This contradictory idea—that a part of an object is equal to the whole—troubled many philosophers. But they got over it, and began to compare the concept of infinity with the concept of God. However, when Biologists made it possible to clone human beings, they have stopped approving of the idea.

The famous mathematician Hilbert told the story of a hotel with an infinite number of rooms. Suppose the Hilbert Hotel is full, but the hotel manager wants to accommodate a guest who arrives suddenly. How does he manage that? Well, he asks the guest in room number $1$ to move to Room $2$, the guest in Room $2$ to move to Room $3$, and so on. Room $1$ becomes empty and is readied for the new guest. Can you figure out how to accommodate $30$ guests, even if the hotel is full? 

What if a travel agent calls the manager, and says she is sending groups of tourists to the hotel. The numbers of people in the groups are: $3$, $7$, $11$, $15$, and so on. Help the manager come up with the required one-to-one correspondence in these cases, so that he can accommodate all the guests.

Friday, August 30, 2002

Experience Mathematics # 11 -- Counting

How can you tell if there are enough chairs in your classroom so that every student has a chair? One way is to count the chairs and the number of students in your class. A simpler way is to ask each student to sit down. If all the students are able to sit down, and no chair is left over, the number of students and chairs is equal.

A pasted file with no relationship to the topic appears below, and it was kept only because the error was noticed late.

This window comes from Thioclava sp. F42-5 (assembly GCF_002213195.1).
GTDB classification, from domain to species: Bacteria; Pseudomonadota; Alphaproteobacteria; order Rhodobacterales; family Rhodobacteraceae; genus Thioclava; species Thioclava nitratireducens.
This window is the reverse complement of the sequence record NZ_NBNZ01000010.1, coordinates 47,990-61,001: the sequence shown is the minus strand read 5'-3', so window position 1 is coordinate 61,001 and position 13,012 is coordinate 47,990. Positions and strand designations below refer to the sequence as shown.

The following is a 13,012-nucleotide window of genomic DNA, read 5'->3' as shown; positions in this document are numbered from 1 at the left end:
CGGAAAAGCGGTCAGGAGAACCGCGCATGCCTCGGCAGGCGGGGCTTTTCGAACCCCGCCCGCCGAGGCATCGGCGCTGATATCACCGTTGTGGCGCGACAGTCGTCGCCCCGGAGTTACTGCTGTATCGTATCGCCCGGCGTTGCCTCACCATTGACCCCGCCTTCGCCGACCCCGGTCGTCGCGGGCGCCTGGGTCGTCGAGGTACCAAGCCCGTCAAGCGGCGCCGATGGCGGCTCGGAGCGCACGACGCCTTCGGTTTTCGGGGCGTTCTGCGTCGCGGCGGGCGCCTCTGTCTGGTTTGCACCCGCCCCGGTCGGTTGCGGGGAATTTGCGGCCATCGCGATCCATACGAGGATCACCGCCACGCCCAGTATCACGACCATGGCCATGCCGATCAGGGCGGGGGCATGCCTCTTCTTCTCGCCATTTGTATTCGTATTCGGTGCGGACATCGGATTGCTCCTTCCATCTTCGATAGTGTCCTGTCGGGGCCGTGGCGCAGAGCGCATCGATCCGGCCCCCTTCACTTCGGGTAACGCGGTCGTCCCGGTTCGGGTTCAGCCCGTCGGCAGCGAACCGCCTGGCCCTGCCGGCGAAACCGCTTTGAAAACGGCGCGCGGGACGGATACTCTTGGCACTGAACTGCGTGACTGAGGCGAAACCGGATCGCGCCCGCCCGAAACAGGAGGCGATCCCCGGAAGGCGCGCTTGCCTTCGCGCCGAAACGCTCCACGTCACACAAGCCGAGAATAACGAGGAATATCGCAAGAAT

This fundamental idea is at the heart of mathematics, because it deals with counting. Just like there is a weight that represents a kilogram, there is a unit in mathematics that represents a number $n$. Let $I(n)$ be the set containing the first $n$ natural numbers. The set $I(n)$ is the “unit” that represents the number $n$. For example, the set $A$ with elements $a, b, c, \dots, z$, has $26$ elements because this set can be put in one to one correspondence with $I(26)$. 

But what about infinite sets? The set $N$ of natural numbers is a unit for infinite sets. We say a set $S$ is countable if it can be put in one to one correspondence with $N$. It is remarkable that the following subsets of $N$ are countable. Can you find the one to one correspondence between $N$ and these sets?

1. The set of all even numbers.

2. The set with elements $1, 4, 7, 10, \dots$

3. The set of all rational numbers.

Can you show that the set of prime numbers is countable?

When it comes to infinite sets, a part can be equal to the whole.

Wednesday, August 21, 2002

Experience Mathematics #10 -- Sets

A fundamental object in mathematics is a set. You can think of a set as a collection of objects. We are familiar with the set $N$ of natural numbers. The empty set is a set with no elements.

We say that a set $B$ is a subset of a set $A$ if each element of $B$ is also in $A$. Two sets are equal if they are subsets of each other. The empty set is a subset of every set. For example the set of even numbers $\left\{ 2, 4, 6, \dots\right\}$ is a subset of $N$.

Q1. How many subsets does the empty set have? (Hint: There is atleast one subset.)

The members of the set are called its elements.

Let $I(n)$ denote the set containing the first $n$ natural numbers. The set $I(n)$ has n elements.

Q2. List all the subsets of the set $I(1)$. How many subsets does $I(1)$ have?

Q3. List all the subsets of the set $I(2)$. How many subsets does $I(2)$ have?